Mastery vs. Spiral
I love the way this program teaches to mastery and is easy to modify for students based on need. I have divided up worksheets into parts to be completed at different times. I have used more or fewer of the lesson and review pages depending on how much practice my son needed for a lesson. Some parents and students do prefer a spiral method. Sometimes, though, a spiral method (where a concept is addressed again and again, each time adding more to it) can be confusing and frustrating for struggling learners, or children with memory issues who need repetition and daily practice to retain and increase skills.
Memorization vs. Strategy
I love the approach to addition and subtraction this program uses, with emphasis on how many it takes to get from 9 to 10 or 8 to 10 in order to help students have a strategy to solve problems, not just memorize facts. Many of the students who come to me struggle with memory problems, and the ability to use a STRATEGY, not just rely on memory enables them to be stronger in math.
Finally, Math U See is great for struggling writers.
Have a child who struggles with fine motor skills? My son does too. When we started our first year of homeschooling, my son could not even hold a pencil. He struggled with writing simple things like numbers and letters. Math U See allowed me to teach him math concepts without having to worry about a lot of writing. I could even write for him on days that writing numbers was too much. I was able to teach to his strengths while supporting his weakness. Because of this, he is thriving in math while we work to support the writing.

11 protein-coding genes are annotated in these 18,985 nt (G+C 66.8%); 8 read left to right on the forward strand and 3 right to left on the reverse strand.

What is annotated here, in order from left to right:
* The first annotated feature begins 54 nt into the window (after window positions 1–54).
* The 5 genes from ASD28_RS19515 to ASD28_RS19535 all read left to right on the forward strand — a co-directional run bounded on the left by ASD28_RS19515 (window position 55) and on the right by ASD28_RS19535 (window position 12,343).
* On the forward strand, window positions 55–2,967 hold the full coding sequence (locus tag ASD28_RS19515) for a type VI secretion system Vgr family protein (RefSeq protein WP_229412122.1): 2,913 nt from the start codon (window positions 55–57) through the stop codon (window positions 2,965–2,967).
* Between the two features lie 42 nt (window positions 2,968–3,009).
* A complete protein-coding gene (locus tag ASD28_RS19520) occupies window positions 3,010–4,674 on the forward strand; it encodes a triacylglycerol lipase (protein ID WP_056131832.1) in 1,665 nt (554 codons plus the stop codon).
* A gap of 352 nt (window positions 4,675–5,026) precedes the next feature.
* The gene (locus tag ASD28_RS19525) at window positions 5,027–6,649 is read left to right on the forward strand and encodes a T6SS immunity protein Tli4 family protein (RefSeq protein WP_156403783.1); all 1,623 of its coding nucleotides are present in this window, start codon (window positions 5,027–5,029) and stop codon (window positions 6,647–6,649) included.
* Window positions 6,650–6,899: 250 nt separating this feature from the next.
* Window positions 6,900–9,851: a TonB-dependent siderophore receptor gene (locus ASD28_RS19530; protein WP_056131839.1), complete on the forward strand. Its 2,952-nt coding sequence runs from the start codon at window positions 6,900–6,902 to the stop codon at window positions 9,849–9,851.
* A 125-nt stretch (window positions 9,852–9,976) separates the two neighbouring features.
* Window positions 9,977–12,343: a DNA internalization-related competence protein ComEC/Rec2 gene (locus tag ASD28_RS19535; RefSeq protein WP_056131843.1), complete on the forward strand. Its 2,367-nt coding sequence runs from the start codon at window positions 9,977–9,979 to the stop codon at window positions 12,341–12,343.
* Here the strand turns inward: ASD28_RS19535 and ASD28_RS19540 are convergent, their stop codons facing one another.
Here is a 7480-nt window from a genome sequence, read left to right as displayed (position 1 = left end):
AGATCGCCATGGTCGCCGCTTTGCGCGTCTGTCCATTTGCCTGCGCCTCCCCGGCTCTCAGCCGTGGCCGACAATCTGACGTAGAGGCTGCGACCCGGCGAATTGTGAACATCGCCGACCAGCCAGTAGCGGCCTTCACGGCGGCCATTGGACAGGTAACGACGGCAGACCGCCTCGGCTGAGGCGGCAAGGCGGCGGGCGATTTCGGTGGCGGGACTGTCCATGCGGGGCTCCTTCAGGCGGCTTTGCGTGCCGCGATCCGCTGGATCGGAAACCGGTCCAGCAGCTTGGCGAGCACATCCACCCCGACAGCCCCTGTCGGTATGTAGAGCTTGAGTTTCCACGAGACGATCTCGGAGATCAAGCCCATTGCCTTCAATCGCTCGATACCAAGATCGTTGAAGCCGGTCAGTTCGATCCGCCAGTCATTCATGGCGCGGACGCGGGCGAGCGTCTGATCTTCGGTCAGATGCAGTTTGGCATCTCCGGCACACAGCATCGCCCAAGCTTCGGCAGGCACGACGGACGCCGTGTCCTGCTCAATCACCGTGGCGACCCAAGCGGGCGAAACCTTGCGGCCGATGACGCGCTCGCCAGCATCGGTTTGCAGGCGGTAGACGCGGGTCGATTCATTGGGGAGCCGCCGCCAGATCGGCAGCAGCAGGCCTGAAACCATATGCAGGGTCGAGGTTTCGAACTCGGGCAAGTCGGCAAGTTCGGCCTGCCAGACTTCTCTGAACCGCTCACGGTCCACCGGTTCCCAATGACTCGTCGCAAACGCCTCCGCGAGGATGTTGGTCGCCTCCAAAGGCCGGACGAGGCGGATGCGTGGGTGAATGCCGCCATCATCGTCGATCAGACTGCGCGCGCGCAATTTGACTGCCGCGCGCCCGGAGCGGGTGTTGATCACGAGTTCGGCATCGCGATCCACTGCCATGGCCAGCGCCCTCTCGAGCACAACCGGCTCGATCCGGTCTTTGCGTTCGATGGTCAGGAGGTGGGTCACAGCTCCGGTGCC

Should you use the blocks vs. digital app vs. no blocks?
It is important to have the blocks in the beginning. If cost is an issue, you may be able to buy a set used or even borrow a set for a while from someone. However, I don’t see how you could successfully implement this curriculum as it is intended without the blocks (or at least using something equivalent such as an abacus). The Digital App would work well for visual students or older students. It would allow the same visual concept with lower cost and take up less space.